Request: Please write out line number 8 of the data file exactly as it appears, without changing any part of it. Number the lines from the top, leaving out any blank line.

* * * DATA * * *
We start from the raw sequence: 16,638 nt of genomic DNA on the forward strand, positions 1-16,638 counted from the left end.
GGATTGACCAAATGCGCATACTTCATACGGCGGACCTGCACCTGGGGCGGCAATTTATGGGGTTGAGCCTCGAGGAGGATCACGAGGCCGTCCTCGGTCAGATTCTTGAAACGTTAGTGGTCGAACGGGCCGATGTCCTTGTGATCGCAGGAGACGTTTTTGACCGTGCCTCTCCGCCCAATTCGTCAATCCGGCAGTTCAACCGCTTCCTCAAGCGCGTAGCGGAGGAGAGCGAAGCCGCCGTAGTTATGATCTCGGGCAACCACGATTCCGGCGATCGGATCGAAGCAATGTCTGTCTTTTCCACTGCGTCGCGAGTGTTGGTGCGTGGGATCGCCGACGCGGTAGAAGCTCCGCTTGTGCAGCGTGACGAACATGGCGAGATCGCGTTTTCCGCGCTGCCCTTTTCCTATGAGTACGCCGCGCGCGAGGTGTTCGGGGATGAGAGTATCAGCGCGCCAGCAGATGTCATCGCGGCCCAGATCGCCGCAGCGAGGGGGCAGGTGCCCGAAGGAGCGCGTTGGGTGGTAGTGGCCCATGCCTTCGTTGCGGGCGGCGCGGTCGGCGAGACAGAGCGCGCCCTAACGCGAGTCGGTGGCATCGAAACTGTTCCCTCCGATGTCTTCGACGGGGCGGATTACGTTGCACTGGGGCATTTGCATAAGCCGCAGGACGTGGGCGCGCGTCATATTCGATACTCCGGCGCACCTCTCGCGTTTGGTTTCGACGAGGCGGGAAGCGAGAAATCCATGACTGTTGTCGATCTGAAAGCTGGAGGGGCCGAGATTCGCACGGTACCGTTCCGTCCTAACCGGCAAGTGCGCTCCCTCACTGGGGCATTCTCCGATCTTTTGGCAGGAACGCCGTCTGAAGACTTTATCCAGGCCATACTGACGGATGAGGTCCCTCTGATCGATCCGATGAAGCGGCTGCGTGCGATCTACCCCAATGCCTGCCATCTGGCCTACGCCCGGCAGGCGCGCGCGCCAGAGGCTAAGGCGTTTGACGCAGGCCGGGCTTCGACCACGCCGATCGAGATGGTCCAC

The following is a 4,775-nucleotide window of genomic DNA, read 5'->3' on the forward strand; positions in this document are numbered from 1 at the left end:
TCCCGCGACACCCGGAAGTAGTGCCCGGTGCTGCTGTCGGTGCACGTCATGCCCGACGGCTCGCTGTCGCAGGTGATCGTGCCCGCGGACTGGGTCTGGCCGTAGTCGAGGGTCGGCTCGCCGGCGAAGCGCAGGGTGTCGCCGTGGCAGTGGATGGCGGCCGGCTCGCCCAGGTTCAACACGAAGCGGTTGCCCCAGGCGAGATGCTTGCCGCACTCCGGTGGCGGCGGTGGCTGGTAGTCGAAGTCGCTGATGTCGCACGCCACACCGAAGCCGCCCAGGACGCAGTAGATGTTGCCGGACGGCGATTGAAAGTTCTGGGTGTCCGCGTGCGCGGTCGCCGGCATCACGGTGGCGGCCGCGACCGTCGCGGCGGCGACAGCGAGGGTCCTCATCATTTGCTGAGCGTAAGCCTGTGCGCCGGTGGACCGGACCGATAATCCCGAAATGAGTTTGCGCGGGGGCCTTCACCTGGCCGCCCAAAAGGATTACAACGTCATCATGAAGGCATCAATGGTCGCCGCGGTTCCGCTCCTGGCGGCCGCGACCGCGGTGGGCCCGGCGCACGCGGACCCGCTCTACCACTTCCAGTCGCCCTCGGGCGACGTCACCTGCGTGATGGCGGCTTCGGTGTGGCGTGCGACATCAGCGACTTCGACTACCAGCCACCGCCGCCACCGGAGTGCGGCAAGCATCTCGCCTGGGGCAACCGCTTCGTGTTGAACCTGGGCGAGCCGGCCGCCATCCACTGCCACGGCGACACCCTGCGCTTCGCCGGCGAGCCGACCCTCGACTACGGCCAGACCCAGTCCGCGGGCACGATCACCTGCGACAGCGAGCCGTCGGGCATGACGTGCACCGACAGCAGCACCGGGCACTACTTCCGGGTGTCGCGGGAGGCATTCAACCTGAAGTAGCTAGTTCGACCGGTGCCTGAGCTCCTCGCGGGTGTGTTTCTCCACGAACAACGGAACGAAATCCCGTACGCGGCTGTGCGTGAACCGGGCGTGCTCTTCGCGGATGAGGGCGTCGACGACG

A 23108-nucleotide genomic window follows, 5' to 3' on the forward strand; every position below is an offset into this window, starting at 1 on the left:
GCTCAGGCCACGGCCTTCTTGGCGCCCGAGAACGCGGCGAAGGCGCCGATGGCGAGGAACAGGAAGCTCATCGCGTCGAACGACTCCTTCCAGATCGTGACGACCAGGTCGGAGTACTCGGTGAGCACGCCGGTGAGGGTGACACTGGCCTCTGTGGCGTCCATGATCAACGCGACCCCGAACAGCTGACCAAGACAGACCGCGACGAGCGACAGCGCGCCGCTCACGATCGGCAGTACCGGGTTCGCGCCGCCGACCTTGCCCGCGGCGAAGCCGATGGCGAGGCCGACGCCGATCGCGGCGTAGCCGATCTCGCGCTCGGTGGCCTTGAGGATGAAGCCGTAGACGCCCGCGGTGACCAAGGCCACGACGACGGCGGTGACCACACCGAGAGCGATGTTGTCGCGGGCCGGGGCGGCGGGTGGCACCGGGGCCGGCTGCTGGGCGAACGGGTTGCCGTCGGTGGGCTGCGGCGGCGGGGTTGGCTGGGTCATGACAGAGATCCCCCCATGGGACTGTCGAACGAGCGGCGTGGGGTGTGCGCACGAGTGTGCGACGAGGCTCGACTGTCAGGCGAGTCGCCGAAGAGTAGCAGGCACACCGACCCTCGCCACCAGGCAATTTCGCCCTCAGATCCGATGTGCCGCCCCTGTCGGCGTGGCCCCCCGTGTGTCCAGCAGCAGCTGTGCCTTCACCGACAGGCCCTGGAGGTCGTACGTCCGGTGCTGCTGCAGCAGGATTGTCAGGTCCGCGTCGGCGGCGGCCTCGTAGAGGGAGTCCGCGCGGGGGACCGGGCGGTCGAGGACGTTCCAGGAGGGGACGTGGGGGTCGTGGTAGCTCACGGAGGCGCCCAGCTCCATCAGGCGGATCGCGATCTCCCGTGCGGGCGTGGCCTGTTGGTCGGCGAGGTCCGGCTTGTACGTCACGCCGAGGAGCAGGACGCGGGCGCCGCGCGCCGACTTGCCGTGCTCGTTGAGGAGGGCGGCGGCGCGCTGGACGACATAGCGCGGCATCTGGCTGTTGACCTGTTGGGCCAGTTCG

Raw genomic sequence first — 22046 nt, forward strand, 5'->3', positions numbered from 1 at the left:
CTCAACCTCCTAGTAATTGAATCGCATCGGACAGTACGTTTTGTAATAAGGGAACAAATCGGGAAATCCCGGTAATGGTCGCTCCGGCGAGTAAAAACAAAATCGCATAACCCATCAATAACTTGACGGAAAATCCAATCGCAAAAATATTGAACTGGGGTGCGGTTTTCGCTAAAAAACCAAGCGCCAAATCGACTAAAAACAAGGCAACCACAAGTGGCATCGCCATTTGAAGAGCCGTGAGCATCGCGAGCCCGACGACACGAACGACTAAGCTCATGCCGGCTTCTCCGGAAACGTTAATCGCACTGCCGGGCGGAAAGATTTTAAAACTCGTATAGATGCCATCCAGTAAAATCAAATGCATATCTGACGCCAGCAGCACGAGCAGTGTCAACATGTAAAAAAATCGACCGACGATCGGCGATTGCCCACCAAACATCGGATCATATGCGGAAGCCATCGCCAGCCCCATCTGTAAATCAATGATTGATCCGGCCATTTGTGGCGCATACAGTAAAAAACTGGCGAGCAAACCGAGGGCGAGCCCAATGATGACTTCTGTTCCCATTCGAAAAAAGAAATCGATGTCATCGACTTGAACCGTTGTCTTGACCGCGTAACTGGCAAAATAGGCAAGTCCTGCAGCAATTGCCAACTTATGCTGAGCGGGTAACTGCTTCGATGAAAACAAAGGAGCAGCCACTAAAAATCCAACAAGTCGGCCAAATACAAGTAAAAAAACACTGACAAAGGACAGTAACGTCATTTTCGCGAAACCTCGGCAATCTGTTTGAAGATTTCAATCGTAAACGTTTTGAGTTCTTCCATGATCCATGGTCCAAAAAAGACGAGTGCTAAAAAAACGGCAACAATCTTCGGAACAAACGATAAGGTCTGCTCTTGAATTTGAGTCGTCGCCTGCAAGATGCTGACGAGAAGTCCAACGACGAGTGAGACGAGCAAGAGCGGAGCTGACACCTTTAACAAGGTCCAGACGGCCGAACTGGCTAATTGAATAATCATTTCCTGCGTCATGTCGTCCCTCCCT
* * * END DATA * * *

CTCAACCTCCTAGTAATTGAATCGCATCGGACAGTACGTTTTGTAATAAGGGAACAAATCGGGAAATCCCGGTAATGGTCGCTCCGGCGAGTAAAAACAAAATCGCATAACCCATCAATAACTTGACGGAAAATCCAATCGCAAAAATATTGAACTGGGGTGCGGTTTTCGCTAAAAAACCAAGCGCCAAATCGACTAAAAACAAGGCAACCACAAGTGGCATCGCCATTTGAAGAGCCGTGAGCATCGCGAGCCCGACGACACGAACGACTAAGCTCATGCCGGCTTCTCCGGAAACGTTAATCGCACTGCCGGGCGGAAAGATTTTAAAACTCGTATAGATGCCATCCAGTAAAATCAAATGCATATCTGACGCCAGCAGCACGAGCAGTGTCAACATGTAAAAAAATCGACCGACGATCGGCGATTGCCCACCAAACATCGGATCATATGCGGAAGCCATCGCCAGCCCCATCTGTAAATCAATGATTGATCCGGCCATTTGTGGCGCATACAGTAAAAAACTGGCGAGCAAACCGAGGGCGAGCCCAATGATGACTTCTGTTCCCATTCGAAAAAAGAAATCGATGTCATCGACTTGAACCGTTGTCTTGACCGCGTAACTGGCAAAATAGGCAAGTCCTGCAGCAATTGCCAACTTATGCTGAGCGGGTAACTGCTTCGATGAAAACAAAGGAGCAGCCACTAAAAATCCAACAAGTCGGCCAAATACAAGTAAAAAAACACTGACAAAGGACAGTAACGTCATTTTCGCGAAACCTCGGCAATCTGTTTGAAGATTTCAATCGTAAACGTTTTGAGTTCTTCCATGATCCATGGTCCAAAAAAGACGAGTGCTAAAAAAACGGCAACAATCTTCGGAACAAACGATAAGGTCTGCTCTTGAATTTGAGTCGTCGCCTGCAAGATGCTGACGAGAAGTCCAACGACGAGTGAGACGAGCAAGAGCGGAGCTGACACCTTTAACAAGGTCCAGACGGCCGAACTGGCTAATTGAATAATCATTTCCTGCGTCATGTCGTCCCTCCCT